The Grinning Man.
19 December 2017
Who knew that Victor Hugo would provide such fertile ground for musical theatre adaptation? Bristol Old Vic’s production will probably always stand in the shadow of the world conquering, barricade storming Les Misrables, but The Grinning Man is a macabre, melodramatic, Gothic masterpiece in its own right. Tom Morris, co-creator of another world conquering hit, War Horse, has created a wonderfully inventive and beautiful looking production that brings the spirit of Bristol Old Vic into London. Set designer Jon Bausor takes music hall and carnival and extends his world into the auditorium and even the corridors leading into it, the lighting design by Bob Casey is superb, and the puppetry design and direction by Finn Caldwell and Toby Olie is outstanding, astonishing and thrilling.
And on the stage unfolds a story of survival and a search for identity that chimes with our modern age. Grinpayne, our hero, had his face hideously disfigured when a child, a permanent smile cut into his cheeks. He is rescued, along with blind girl Dina, by a kindly man who brings them up as his own, and they grow up to be the attractions in a carnival circus freak show. Royalty crashes into their lives at Trafalgar Fair, and the plot focuses on Grinpayne’s search for revenge on the man who mutilated him. He becomes a kind of holy figure; those who look upon his un-bandaged face are filled with rapture. There is drowning at sea, death haunts the stage, torture and moralising-so far so Hugo.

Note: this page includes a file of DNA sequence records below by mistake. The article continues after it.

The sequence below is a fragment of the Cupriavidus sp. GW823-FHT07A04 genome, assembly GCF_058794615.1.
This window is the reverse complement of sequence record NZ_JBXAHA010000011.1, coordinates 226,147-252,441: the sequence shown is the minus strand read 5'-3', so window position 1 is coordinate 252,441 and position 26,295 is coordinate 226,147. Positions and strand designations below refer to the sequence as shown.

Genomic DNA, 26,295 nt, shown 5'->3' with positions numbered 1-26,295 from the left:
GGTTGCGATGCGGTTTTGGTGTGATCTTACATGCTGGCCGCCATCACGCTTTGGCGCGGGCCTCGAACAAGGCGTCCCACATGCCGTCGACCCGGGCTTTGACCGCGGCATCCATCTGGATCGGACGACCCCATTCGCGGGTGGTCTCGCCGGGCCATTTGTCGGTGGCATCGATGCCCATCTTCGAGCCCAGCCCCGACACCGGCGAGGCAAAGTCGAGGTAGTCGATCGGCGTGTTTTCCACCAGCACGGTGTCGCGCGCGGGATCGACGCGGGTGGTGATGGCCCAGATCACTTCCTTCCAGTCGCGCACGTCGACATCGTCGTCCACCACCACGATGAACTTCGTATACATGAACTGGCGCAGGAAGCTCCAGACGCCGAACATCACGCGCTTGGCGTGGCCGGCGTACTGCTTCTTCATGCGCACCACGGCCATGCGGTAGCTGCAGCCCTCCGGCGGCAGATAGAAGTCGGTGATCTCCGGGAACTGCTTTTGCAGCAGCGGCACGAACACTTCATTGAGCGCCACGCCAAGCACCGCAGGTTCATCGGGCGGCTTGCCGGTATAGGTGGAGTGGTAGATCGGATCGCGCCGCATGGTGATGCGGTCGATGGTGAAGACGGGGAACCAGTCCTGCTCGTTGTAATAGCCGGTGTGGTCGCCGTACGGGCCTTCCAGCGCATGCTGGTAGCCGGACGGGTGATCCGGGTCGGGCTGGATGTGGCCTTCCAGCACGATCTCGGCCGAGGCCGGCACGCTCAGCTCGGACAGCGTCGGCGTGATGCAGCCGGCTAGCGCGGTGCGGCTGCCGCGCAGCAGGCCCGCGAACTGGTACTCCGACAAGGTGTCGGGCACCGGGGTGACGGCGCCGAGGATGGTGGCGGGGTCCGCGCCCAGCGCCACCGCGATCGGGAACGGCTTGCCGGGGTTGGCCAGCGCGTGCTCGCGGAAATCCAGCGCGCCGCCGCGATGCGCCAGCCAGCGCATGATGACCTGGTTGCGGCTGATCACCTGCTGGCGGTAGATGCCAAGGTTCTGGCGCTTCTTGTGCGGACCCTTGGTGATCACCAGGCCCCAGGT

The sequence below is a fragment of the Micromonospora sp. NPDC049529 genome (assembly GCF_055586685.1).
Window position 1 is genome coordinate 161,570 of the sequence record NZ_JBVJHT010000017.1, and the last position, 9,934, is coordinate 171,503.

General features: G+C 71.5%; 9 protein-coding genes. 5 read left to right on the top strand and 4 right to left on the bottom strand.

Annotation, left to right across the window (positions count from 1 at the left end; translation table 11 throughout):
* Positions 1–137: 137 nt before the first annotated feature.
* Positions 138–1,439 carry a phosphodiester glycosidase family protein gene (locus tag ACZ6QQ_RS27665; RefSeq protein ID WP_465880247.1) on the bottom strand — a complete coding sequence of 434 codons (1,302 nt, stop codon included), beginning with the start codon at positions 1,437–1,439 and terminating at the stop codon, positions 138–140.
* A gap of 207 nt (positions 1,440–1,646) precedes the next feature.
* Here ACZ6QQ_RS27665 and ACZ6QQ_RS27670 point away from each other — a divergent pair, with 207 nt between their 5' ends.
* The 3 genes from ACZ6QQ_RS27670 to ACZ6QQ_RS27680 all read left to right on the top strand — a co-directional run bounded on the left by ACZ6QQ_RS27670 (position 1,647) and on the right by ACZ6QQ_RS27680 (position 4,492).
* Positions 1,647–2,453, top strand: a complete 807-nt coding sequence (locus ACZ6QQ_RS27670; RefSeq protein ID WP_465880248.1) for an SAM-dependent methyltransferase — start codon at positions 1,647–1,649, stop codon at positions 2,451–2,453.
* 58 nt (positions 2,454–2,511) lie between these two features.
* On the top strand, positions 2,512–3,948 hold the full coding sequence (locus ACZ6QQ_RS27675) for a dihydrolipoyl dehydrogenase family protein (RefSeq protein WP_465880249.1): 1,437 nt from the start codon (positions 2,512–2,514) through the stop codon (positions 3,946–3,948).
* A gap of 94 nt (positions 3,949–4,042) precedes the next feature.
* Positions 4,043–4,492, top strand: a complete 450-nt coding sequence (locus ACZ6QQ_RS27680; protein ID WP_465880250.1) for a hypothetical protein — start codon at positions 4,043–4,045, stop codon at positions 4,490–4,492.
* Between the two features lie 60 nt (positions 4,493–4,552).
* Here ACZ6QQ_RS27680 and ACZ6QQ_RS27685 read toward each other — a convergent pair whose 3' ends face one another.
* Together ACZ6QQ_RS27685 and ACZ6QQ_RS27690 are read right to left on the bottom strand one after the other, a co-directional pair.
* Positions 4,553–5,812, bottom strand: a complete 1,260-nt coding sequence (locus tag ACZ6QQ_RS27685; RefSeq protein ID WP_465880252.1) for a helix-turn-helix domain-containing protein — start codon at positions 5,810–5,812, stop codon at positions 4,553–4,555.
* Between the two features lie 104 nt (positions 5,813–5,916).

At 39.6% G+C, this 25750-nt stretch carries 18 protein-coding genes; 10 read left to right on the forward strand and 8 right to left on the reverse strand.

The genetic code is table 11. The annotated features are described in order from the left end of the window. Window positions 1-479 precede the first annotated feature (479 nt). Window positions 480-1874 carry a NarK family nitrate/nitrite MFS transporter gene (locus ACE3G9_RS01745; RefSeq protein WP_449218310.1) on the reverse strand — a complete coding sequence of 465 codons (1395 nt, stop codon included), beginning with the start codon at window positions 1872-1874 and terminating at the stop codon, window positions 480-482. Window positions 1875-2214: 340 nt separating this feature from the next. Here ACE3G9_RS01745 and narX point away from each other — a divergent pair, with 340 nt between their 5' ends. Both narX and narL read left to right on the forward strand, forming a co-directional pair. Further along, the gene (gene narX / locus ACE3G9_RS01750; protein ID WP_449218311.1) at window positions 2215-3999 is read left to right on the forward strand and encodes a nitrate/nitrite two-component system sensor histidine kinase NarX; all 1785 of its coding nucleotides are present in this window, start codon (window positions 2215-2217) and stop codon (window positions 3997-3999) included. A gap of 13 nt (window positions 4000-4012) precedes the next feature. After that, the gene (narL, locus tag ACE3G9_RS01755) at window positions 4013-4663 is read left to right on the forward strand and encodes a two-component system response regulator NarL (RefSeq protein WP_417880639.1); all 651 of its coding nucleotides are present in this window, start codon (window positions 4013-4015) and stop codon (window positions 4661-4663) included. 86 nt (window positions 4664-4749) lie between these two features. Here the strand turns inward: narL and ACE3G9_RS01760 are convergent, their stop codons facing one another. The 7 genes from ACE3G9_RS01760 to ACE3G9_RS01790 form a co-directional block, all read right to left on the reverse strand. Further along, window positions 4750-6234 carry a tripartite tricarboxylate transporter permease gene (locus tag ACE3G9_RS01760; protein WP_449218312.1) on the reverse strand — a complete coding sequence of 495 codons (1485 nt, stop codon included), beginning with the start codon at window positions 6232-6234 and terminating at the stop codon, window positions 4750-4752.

Julian Bleach is in his element as narrator/clown/villain Barkilphedro, his wonderful voice stretching and filling the auditorium, his physicality astonishing, a performance of equal threat and hilarity. As Grinpayne, Lois Maskell is excellent, vocally strong and his character beautifully vulnerable and Sanne Den Besten is haunting and fragile as blind girl Dea. The Royals, Julie Atherton as harsh Queen Angelica, Sophia Mackay as sex crazed Quake and Mark Anderson as naive Moir are all engaging and wonderful, in fact there isn’t a weak link in the cast, with Sean Kingsley highly powerful as the surrogate father Ursus. But it’s the puppetry that impresses, particularly the hound Mojo, a superb creation that commands attention and respect, and beautiful puppets of the lead characters as children, including a beautiful sequence in which they play with puppets.
The score, book by Carl Grose and music by Tim Phillips and Marc Teitler, is narrative-driven, haunting and effective. It’s unlikely to produce a hit single, but that matters little as it condenses Hugo’s huge novel into a cohesive narrative. There are times, particularly in the first half, when, with more than one aspect being retold, there is a little too much narration where showing would be do more, and the show could lose a few minutes. But this is a mesmerising slice of the macabre, with influences of The Threepenny Opera, Shockheaded Peter, shadow plays and Kneehigh lovingly cohesing into a perfect night of theatre, a production that thoroughly deserved its standing ovation. With The Kings Head’s irreverent La Boheme playing in Studio 2, the Trafalgar Studios is the venue to be at over the next few weeks! Just go!